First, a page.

AuthorCUNNINGHAM, CINDY CAROLYN.
KeywordsJupiter (Planet) -- Atmosphere.
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PublisherThe University of Arizona.
RightsCopyright © is held by the author. Digital access to this material is made possible by the University Libraries, University of Arizona. Further transmission, reproduction or presentation (such as public display or performance) of protected items is prohibited except with permission of the author.
AbstractAn observational program was designed for systematic spatial and temporal monitoring of the Jovian atmosphere at several wavelengths chosen for their different absorptive properties. The weak broadband (5Å/pixel) CH₄ absorptions (6190 and 7270Å) probe the deep (2-4 bars) cloud layer while the stronger band at 8900Å probes the upper 400-600 mbars. The high resolution (~50mÅ/pixel) 3-0 H₂ quadrupole wavelengths probe to about 1-2 bars. The gradual increase in the measured equivalent widths of the H₂ quadrupole lines from the east to west limb is most likely indicative of a diurnal change in the vertical cloud structure. Such a variation is consistent with the properties of a convective layer driven by internal heat, with solar heat deposited at the top. The CH₄ data from the same time period was modelled for the south tropical zone. Since these absorptions are sensitive to several atmospheric layers it is difficult to separate the effects of the various cloud parameters on the [(I/F)(band)]/[(I/F)(cont)] values. There are no obvious limb to limb variations in these bands but several cloud parameters may be changing simultaneously, introducing compensating affects on the [(I/F)(band)]/[(I/F)(cont)] values. The two limbs may not, therefore, appear significantly different even if they are representative of substantially different cloud structures. The June 1983 H₂ data has been modelled at seven different latitudes and cloud structure differences are indicated. The average models representing the belt regions require somewhat thinner optical depths for the upper ammonia cloud (τ(cl) = 3-4.5) than the zones (τ(cl) = 5.5-6.5) or the equatorial region (τ(cl) = 6.5-7). These data also provide some constraints on the thermodynamic state of the hydrogen. A model atmosphere with only "normal" hydrogen (ortho-H₂ to para-H₂ of 3:1) is not able to fit both of the 3-0 lines simultaneously. Model atmospheres with all of the hydrogen in a state of equilibrium fit the two lines much better. Models with small amounts of disequilibrium hydrogen in the upper atmosphere also provide reasonable average fits to our H₂ data and cannot be easily distinguished from those that incorporate only equilibrium hydrogen at all levels or from those which incorporate "normal" in the top 300 mbars of the Jovian atmosphere.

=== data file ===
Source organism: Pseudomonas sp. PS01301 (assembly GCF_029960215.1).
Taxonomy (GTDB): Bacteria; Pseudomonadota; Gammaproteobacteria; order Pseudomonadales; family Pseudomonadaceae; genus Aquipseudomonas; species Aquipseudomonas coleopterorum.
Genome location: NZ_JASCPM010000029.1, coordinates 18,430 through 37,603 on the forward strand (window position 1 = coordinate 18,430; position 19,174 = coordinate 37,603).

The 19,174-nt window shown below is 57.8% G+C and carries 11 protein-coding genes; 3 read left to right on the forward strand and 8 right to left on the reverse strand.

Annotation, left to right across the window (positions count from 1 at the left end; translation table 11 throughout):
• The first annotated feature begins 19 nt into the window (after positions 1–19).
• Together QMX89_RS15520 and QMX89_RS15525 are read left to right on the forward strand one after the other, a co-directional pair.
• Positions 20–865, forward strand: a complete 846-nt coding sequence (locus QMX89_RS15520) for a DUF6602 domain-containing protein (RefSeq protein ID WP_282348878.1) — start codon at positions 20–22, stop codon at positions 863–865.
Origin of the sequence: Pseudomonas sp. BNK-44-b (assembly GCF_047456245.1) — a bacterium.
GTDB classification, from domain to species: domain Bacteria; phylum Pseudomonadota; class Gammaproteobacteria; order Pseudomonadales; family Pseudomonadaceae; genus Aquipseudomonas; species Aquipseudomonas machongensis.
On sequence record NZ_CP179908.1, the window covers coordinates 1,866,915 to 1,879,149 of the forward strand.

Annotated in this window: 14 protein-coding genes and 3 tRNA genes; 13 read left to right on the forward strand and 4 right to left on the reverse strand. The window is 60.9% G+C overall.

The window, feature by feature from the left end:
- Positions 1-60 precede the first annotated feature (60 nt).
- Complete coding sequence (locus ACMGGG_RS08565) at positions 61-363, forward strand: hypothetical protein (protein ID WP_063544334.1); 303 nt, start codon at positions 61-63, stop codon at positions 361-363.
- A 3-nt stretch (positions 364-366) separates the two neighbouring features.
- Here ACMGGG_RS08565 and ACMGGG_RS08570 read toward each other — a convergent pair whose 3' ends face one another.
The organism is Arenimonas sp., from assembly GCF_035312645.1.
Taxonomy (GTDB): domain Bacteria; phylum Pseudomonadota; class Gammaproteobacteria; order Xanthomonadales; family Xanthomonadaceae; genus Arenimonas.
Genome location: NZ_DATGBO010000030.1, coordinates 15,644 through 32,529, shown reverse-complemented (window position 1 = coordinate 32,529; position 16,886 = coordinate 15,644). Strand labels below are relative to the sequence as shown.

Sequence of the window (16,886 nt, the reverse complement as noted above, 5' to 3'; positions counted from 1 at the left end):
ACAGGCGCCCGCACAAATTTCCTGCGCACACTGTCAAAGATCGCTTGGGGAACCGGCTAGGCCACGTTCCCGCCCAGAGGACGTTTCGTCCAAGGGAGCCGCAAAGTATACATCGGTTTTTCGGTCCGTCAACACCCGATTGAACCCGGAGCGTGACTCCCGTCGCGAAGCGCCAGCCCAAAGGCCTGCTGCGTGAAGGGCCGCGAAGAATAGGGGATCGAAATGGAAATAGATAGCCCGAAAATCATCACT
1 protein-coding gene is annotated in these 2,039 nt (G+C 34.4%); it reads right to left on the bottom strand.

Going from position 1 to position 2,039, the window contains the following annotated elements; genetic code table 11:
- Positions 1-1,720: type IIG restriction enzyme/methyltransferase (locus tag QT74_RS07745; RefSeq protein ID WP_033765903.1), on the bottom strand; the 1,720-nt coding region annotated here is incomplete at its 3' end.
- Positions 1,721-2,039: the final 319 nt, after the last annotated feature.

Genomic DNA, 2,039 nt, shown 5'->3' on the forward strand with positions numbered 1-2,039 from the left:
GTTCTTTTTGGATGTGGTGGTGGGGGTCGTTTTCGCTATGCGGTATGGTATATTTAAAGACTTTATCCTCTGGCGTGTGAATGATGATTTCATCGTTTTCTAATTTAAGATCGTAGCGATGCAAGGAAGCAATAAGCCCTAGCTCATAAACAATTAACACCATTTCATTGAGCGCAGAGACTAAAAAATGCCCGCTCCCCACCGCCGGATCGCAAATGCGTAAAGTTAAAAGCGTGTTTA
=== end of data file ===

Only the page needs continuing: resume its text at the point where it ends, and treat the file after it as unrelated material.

Degree ProgramPlanetary Sciences